Dame Aroha Reriti-Crofts and fellow members from the Ōtautahi Māori Women’s Welfare League do not want to wait another day. They are calling for an end to tobacco sales in New Zealand and they want it to happen immediately.
Their voices were heard loud and clear at the “Whakatakanga Tupeka Kore – Mission Tobacco Free” hui held at He Waka Tapu the day before the country went into lockdown last week. The hui, organised by Smokefree Canterbury, attracted more than 50 attendees including tobacco control advocates, mental health workers, council representatives and local community members directly affected by tobacco use.
Presenters shared and facilitated discussion on the Government’s Smokefree Aotearoa 2025 Action Plan proposal released in April this year for public feedback. The plan sets out bold measures to achieve the country’s goal of a Smokefree Aotearoa by 2025, including ‘making tobacco products less available’. This means a drastic reduction in the number of stores able to sell tobacco products and would see the end of smoked tobacco product sales in dairies, petrol stations and supermarkets.
Results from a recent survey undertaken by the Cancer Society Canterbury – West Coast were presented and highlighted the saturation of tobacco retailers across Canterbury, particularly in high deprivation neighbourhoods, and that tobacco products are currently more available than bread and milk.
Thirteen deaths a day in New Zealand are attributed to tobacco use. “It’s killing our Whakapapa,” stated Teresa Butler, Stop Smoking Practitioner based at Te Puawaitanga ki Otautahi Trust. Teresa introduced a video she helped create featuring local Cantabrians sharing their very raw and personal accounts of the harm caused to them and their whānau by tobacco and calling for an end to tobacco sales.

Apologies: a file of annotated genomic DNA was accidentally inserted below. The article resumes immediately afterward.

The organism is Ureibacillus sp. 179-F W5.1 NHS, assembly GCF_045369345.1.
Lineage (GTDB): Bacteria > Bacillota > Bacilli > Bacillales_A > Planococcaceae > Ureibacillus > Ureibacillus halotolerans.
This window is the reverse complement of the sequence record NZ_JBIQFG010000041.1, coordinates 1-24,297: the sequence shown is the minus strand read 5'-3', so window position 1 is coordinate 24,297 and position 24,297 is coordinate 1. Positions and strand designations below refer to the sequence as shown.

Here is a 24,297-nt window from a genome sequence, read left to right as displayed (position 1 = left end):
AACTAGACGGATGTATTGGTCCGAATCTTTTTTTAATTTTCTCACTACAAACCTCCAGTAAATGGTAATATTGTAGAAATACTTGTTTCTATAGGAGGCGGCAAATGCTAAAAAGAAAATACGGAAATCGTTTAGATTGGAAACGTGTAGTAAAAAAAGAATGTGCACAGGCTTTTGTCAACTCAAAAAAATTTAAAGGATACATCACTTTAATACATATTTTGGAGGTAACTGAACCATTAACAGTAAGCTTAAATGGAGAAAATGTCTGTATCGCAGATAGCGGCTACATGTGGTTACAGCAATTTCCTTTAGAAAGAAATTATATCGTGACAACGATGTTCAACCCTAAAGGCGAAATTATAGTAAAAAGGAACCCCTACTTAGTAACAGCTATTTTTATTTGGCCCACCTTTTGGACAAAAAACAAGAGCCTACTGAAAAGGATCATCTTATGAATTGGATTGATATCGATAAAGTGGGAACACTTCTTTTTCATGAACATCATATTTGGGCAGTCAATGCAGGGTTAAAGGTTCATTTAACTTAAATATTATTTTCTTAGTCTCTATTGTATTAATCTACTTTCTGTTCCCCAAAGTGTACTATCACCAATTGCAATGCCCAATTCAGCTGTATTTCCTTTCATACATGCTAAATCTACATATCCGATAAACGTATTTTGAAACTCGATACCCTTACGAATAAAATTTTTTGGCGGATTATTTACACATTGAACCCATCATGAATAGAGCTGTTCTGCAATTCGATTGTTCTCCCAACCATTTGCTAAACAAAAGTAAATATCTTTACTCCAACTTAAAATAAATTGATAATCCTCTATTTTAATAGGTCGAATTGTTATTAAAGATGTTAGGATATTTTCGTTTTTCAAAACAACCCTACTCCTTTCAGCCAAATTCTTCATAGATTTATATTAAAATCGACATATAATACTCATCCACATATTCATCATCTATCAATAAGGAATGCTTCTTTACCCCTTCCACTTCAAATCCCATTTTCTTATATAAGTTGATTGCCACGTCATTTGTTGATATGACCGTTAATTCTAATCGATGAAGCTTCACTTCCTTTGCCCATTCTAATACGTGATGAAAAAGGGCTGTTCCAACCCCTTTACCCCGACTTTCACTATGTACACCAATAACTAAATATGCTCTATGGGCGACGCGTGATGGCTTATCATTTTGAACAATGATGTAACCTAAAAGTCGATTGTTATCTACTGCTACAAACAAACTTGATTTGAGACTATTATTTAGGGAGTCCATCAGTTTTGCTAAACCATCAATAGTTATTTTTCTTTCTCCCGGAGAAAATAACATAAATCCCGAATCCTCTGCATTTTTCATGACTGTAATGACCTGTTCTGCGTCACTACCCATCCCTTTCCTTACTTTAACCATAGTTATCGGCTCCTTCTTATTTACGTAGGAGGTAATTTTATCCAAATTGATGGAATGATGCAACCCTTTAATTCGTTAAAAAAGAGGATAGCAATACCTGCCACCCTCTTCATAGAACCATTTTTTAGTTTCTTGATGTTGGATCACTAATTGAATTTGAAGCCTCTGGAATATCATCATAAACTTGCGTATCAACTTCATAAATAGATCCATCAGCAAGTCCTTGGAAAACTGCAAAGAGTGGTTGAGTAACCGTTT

Hui attendees also heard from experienced tobacco researcher, Dr Lindsay Robertson, who debunked claims from the tobacco industry that stopping cigarette sales in dairies would put an end to their businesses. She shared studies from New Zealand, Australia and the US showing that only 12-14% of sales in dairies/local stores involved tobacco products – and only around 5% of those purchasing tobacco products went on to purchase other items in store.
There was concern from the group that local small businesses are being brain-washed and lied to by the tobacco industry about how much they are dependent on tobacco sales for their survival. In fact, Tara Aitcheson, who chose not to sell tobacco products when she took over a dairy in Sydenham, said she made her decision for business reasons; she simply didn’t see the economic viability in it. Tara believes that small, family-owned businesses selling tobacco do not truly realise how little profit they make on tobacco products.
A key action or ‘next step’ proposed by attendees at the conclusion of the hui was to send a letter, signed by hui participants, to Minister Ayesha Verrall – to congratulate her on her commitment to address tobacco availability, express Canterbury’s full support for the proposed action plan and emphasise the urgency for immediate action to finally put an end to the deaths and harm caused by tobacco use.
"Whakatakanga Tupeka Kore – Mission Tobacco Free” hui leaders
Photo (from left to right):
- Camel Gregan-Ford, CanBreathe
- Teresa Butler, Te Puawaitanga ki Ōtautahi Trust & Ōtautahi' Māori Women’s Welfare League
- Ann Bergman, Ōtautahi' Māori Women's Welfare League
- Dame Aroha Rereti-Crofts, Ōtautahi Māori Women's Welfare League & Te Puawaitanga ki Ōtautahi Trust
- Amanda Dodd, Cancer Society Canterbury - West Coast Division
- Harata Franks, Community & Public Health & Ōtautahi' Māori Women’s Welfare League
- James Tawa, Te Puawaitanga ki Ōtautahi Trust
- Lisa Hesp, Pegasus Health (Charitable) Ltd & Smokefree Canterbury Chair
- Cheryl Ford, Cancer Society Canterbury - West Coast Division
Notes to the editor/correspondence to:
Lisa Hesp, Chair Smokefree Canterbury firstname.lastname@example.org
Amanda Dodd Deputy Manager Health Promotion- The Cancer Society Canterbury – West Coast Division. 03 379 5835 / 021 915 605.